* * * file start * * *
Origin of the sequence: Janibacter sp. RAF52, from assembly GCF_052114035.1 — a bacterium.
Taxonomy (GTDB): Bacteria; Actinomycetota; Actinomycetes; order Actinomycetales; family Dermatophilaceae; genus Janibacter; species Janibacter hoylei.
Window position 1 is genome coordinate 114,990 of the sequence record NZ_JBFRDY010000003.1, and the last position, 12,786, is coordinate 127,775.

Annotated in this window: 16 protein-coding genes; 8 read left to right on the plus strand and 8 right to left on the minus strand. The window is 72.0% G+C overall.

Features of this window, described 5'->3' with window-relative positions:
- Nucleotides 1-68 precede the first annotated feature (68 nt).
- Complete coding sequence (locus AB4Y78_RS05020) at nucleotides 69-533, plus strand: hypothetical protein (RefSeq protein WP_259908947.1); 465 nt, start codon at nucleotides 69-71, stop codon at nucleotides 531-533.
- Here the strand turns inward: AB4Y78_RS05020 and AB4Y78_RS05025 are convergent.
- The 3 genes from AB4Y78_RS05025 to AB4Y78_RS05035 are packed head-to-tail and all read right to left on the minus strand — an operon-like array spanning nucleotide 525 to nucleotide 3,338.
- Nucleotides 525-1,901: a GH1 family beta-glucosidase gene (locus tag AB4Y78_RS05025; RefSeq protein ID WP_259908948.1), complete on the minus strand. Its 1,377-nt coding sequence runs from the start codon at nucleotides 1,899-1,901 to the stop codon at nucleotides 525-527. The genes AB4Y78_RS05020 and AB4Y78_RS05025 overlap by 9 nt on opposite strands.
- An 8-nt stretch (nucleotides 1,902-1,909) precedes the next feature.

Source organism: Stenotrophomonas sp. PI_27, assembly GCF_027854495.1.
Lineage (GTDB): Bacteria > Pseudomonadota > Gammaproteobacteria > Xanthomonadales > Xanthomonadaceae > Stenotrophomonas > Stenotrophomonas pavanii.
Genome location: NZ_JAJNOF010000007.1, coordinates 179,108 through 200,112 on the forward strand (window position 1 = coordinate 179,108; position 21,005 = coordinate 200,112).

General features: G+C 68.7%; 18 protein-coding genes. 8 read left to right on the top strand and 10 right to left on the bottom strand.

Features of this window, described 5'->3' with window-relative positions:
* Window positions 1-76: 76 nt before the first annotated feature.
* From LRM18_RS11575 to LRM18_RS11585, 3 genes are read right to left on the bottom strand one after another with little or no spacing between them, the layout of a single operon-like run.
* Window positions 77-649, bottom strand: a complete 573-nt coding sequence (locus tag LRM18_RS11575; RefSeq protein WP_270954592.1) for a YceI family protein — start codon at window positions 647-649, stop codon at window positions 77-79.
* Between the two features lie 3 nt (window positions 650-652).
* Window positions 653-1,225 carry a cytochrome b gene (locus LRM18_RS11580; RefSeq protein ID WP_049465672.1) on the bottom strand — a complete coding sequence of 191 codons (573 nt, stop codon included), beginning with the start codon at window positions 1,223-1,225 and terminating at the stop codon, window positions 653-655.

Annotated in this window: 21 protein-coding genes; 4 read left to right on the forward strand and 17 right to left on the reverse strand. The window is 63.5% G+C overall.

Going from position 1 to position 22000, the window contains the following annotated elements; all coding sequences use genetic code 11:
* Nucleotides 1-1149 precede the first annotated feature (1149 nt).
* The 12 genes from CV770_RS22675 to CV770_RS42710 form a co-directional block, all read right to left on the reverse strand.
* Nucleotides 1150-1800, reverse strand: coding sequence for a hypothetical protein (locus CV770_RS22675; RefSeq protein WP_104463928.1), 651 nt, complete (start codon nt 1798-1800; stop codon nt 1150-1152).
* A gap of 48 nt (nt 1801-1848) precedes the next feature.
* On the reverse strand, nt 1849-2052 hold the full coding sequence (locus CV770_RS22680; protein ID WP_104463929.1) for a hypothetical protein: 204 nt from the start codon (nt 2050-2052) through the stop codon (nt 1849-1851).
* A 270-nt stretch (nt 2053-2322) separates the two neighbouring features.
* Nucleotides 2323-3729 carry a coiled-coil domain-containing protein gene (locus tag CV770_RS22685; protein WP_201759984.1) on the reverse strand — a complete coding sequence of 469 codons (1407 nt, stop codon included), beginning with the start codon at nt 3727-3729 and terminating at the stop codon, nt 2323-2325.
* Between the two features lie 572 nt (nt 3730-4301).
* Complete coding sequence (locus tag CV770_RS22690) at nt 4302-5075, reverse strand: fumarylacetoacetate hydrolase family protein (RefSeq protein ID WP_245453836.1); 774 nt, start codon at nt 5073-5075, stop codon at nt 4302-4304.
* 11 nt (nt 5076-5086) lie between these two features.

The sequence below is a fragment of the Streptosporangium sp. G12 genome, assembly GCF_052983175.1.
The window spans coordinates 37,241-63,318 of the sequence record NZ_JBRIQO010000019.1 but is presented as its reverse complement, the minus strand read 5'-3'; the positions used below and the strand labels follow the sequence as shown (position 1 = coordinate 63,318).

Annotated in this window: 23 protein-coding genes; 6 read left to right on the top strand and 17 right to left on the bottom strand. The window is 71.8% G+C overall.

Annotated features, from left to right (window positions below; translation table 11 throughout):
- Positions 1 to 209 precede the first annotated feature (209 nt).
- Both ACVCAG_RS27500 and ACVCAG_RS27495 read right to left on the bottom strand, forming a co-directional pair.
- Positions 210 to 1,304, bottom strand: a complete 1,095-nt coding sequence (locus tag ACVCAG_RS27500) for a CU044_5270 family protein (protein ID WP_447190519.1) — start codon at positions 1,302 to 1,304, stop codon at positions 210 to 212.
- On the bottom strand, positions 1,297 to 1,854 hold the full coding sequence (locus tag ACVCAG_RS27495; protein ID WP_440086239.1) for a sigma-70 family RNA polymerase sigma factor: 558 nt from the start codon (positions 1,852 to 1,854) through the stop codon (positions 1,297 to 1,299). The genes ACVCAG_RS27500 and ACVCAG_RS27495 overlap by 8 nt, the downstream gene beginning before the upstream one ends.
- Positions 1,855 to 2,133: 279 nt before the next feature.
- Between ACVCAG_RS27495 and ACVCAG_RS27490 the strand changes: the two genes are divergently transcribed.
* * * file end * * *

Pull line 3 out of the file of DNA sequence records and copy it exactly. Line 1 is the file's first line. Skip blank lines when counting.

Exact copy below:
Window position 1 is genome coordinate 114,990 of the sequence record NZ_JBFRDY010000003.1, and the last position, 12,786, is coordinate 127,775.